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Youth and Work in the Global South


Decent work and youth livelihoods

This project is concerned with the challenges in responding to the growing crisis of youth (un)employment, working poverty and livelihoods in lower income countries. The potential for a so-called ‘demographic dividend’ is contingent upon meeting the challenge of finding meaningful work that enables people to make a living. Yet at present the highest levels of working poverty are in Sub-Saharan Africa, followed by South Asia. Globally, there is a clear recognition of the importance of how people make a living, with ‘full and productive employment and decent work for all’ being the cornerstone of Sustainable Development Goal 8. While this global priority is now enshrined in the SDG agenda, there are important questions about how this is translated and implemented at the national level, bearing in mind the role of the state, industry, and workers themselves. Developing locally and national appropriate employment strategies is a key public policy challenge across the Global South.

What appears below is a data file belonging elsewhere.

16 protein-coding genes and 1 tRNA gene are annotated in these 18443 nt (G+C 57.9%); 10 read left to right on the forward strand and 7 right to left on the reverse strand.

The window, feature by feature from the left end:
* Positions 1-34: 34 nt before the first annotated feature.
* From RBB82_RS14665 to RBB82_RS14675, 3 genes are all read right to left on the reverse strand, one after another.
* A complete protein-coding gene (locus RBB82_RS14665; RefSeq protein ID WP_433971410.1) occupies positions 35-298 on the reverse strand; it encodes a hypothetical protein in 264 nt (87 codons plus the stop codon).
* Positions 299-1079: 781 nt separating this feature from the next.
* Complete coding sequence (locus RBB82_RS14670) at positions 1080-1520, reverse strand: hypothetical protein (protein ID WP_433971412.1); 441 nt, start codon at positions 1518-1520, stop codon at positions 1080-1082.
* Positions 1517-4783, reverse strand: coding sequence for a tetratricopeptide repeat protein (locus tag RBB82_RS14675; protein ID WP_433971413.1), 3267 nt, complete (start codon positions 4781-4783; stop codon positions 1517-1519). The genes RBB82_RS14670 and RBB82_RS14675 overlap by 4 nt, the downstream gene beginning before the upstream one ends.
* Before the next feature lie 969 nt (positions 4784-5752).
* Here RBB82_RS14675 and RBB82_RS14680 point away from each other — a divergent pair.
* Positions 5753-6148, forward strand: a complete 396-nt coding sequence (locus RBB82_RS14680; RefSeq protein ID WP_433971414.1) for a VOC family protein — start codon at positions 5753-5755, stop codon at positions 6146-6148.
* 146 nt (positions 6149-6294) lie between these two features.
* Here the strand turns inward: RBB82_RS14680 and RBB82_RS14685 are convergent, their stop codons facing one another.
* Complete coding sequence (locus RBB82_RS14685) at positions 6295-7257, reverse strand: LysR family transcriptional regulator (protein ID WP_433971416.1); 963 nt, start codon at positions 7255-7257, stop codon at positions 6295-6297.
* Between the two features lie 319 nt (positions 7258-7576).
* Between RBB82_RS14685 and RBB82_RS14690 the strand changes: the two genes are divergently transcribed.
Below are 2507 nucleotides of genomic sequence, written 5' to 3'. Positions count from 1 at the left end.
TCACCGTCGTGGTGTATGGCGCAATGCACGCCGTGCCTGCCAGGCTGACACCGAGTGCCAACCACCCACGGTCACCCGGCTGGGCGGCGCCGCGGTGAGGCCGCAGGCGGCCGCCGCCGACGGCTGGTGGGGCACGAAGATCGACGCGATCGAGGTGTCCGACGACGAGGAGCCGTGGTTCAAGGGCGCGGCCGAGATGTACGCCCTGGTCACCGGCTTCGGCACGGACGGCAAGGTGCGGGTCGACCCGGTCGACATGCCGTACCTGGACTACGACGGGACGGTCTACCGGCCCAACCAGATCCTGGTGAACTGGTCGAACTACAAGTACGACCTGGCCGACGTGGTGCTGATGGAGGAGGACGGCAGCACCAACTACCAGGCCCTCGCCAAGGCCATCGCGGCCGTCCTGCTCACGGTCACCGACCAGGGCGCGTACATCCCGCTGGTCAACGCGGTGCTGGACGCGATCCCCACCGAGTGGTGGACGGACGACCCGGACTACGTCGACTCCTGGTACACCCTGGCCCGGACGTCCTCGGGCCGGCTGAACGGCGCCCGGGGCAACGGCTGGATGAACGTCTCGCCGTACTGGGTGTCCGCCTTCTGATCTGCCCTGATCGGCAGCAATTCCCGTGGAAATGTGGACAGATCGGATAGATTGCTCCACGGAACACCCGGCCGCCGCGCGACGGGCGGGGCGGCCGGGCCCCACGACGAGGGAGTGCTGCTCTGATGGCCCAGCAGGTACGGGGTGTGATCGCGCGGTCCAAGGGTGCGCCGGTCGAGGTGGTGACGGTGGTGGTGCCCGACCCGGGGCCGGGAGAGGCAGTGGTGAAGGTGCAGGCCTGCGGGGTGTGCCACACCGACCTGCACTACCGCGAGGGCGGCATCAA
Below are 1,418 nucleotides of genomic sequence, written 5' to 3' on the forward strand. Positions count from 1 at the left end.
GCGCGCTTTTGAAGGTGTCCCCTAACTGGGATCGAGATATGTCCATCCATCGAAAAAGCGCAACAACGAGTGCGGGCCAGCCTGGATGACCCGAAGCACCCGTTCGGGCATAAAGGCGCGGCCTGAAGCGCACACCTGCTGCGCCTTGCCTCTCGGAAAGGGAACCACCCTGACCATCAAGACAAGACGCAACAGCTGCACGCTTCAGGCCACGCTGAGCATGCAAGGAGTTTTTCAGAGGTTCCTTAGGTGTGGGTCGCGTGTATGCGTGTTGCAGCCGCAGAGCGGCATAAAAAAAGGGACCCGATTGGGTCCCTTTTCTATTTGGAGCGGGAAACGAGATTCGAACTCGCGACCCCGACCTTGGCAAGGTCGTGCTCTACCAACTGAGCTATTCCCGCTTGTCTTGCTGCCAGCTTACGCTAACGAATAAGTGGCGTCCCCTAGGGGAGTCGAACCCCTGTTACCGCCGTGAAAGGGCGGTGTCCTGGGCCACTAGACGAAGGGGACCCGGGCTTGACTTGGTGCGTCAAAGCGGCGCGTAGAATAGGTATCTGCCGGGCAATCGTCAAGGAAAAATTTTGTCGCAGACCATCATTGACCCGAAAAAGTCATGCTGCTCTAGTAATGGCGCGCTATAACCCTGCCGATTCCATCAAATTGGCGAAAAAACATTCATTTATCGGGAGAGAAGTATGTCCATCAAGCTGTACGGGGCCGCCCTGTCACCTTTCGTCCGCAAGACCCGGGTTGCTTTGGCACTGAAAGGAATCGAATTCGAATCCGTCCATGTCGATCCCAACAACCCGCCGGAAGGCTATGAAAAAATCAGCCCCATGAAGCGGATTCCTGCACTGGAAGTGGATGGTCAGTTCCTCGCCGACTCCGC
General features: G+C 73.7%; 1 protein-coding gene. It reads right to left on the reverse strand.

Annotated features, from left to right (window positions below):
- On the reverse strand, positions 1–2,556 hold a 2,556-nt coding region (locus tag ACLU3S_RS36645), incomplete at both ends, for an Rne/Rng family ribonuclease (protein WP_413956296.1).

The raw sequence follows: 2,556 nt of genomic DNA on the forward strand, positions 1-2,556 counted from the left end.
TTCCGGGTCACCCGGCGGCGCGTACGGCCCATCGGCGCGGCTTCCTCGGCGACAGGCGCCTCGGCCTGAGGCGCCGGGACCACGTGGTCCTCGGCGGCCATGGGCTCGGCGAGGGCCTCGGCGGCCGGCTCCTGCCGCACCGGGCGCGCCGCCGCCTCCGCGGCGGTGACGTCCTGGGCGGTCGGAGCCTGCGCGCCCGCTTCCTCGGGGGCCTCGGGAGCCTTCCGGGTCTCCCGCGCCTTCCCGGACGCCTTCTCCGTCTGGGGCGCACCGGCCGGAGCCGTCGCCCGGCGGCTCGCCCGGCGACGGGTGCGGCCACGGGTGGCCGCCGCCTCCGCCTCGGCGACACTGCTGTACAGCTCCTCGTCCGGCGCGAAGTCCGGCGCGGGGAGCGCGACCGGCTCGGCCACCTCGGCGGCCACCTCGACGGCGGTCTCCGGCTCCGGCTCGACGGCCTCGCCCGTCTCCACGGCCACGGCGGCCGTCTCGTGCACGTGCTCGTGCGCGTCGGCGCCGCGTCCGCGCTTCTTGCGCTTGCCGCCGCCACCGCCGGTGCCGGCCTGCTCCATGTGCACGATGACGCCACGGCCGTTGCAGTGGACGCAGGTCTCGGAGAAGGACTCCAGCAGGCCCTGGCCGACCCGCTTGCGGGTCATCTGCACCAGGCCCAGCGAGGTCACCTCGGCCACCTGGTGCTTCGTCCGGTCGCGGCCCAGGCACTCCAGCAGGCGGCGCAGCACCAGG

Cambridge Global Challenges: International Development Research @ Cambridge

Cambridge Global Challenges (CGC) is the Strategic Research Initiative (SRI) of the University of Cambridge that aims to enhance the contribution of its research towards addressing the Sustainable Development Goals (SDGs) by 2030, with a particular focus on the poorest half of the world’s population.

Adopting the Sustainable Development Goals (SDGs) – a blueprint set by the United Nations to achieve a better and more sustainable future for all by 2030 – CGC supports the partnerships and the work of academic researchers (STEM and AH&SS) and implementers (eg: civil society, NGOs, policy-makers, industry, government) who, together, can successfully deliver research projects that respond to the challenges faced by communities in the Global South. CGC currently involves over 600 researchers from across the University of Cambridge and collaborators in low-income countries, who come from the physical and biological sciences, engineering and technology, business, law and medicine, and the arts, humanities and social sciences. The Strategic Research Initiative mobilizes existing expertise hubs across the University of Cambridge – namely its Strategic Research Networks, Strategic Research Initiatives and Interdisciplinary Research Centres – and convenes new key thematic areas to which the University can contribute.